reviews

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    BuddhaFest 2011 Paid Member

    Good news for those looking for signs of enlightenment in our nation’s capital. From June 16 to 19, the second annual BuddhaFest took place right outside Washington, D.C., at the Artisphere’s Spectrum Theatre in Rosslyn, Virginia. Featuring Buddhist films, teachings, and meditation, BuddhaFest was organized by Eric Forbis and Gabriel Riera, two members of the Insight Meditation Community of Washington (IMCW). (Tricycle cosponsored the festival.) “We want to serve the dharma by telling stories,” says Riera. “Films are a really good way of spreading the dharma.” More »
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    Finding True Love Paid Member

    The Novice: A Story of True Love Thich Nhat Hanh HarperOne, September 2011 160 pp.; $23.99 cloth More »
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    Stones of the Dalai Lama Paid Member

    In this North American road novel, an introspective "perfessor" and his lubricious sidekick take off into the Wild Blue Yonder—except that the Official Road Novel Vehicle, a '58 GMC pickup, breaks down just before the book's opening paragraph, and the duo end up in Tibet, exploring the universe according to the Vajrayana—the school of Buddhism known as the Diamond Vehicle. At its best, this novel transports us far beyond any ordinary Yonder, revealing against exotic backdrops the multifaceted illusion/realities that spin within each human mind. At its worst, it reads like Lobsang Rampa (Tibetan Buddhism's dubious popularizer) narrated by Howard Stern. More »
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    The Buddhist Priest Myoe Paid Member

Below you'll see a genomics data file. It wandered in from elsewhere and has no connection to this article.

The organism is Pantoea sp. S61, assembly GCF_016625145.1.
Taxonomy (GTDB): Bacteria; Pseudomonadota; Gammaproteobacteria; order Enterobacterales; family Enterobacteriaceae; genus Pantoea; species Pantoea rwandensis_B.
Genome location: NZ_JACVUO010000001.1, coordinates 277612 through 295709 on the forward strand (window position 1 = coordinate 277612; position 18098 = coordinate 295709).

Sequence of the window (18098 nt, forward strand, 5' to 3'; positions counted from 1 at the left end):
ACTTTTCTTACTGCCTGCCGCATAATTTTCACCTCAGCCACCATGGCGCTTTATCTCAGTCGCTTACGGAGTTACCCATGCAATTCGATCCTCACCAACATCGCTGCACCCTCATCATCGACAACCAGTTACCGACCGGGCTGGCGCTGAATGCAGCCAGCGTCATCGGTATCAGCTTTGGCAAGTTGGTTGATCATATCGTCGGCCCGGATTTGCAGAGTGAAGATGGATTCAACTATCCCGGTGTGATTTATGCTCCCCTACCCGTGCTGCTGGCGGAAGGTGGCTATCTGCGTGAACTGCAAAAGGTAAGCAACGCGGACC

Returning in 1992 to my California sangha after two years in Japan, I was struck by the strong disjunction in approach to practice in the different cultures. I came to feel this shift as being from Japanese Faith Buddhism to an American Jungian Buddhism, informed by unavoidable therapeutic preoccupations. The Buddhist Priest Myoe: A Life of Dreams, a psychological biography of the Japanese monk Myoe Koben (1173-1232) written by the prominent Japanese Jungian psychoanalyst Hayao Kawai, bridges this cultural gap by focusing on Myoe's extraordinary dream diary. More »
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    Seeds in the Heart Paid Member

    When Donald Keene first conceived of writing a history of Japanese literature, he expected to draw from his own lecture notes and complete the work in a couple of years. Twenty-five years later, he has published the fourth (following the earlier World Within Walls and the two-volume Dawn in the West) and final volume, Seeds in the Heart, a history of the first millennium of Japanese writing. This is scholarship of epic proportion. More »
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    Journey in Search of the Way Paid Member

    To be a Buddhist in the United States can sometimes mean struggling with a sense of cultural inadequacy. What would it be like to be a Buddhist in a Buddhist world, to have come to Buddhism as a child, surrounded by other practicing Buddhists? Journey in Search of the Way, the autobiography of a Japanese peasant woman named Satomi Myodo, dispels and fuels this feeling in turn. Satomi-san had the deep courage of the true spiritual seeker, and she grew up in a spiritually lively world, much of it Buddhist in flavor. Her story, written in 1956 when she was a sixty-year-old Zen Buddhist nun, is full of wonders and anguish, wonders that seem almost ordinary in her cultural context, and anguish that is in no way lessened by the multiplicity of spiritual seekers around her. More »